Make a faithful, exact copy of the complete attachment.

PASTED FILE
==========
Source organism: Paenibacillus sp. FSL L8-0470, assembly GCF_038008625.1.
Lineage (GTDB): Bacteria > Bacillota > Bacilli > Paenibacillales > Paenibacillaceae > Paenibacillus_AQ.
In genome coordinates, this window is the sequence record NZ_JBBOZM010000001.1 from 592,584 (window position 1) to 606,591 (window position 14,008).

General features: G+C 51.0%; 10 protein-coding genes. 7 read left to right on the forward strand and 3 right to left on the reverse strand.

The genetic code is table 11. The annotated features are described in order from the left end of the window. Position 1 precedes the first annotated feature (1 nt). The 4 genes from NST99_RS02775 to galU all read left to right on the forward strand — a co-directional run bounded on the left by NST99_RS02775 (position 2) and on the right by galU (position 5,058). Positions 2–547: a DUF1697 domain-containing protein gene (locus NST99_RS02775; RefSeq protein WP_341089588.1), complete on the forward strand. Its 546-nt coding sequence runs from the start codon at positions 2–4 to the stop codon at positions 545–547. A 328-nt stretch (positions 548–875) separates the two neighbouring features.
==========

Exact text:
Source organism: Paenibacillus sp. FSL L8-0470, assembly GCF_038008625.1.
Lineage (GTDB): Bacteria > Bacillota > Bacilli > Paenibacillales > Paenibacillaceae > Paenibacillus_AQ.
In genome coordinates, this window is the sequence record NZ_JBBOZM010000001.1 from 592,584 (window position 1) to 606,591 (window position 14,008).

General features: G+C 51.0%; 10 protein-coding genes. 7 read left to right on the forward strand and 3 right to left on the reverse strand.

The genetic code is table 11. The annotated features are described in order from the left end of the window. Position 1 precedes the first annotated feature (1 nt). The 4 genes from NST99_RS02775 to galU all read left to right on the forward strand — a co-directional run bounded on the left by NST99_RS02775 (position 2) and on the right by galU (position 5,058). Positions 2–547: a DUF1697 domain-containing protein gene (locus NST99_RS02775; RefSeq protein WP_341089588.1), complete on the forward strand. Its 546-nt coding sequence runs from the start codon at positions 2–4 to the stop codon at positions 545–547. A 328-nt stretch (positions 548–875) separates the two neighbouring features.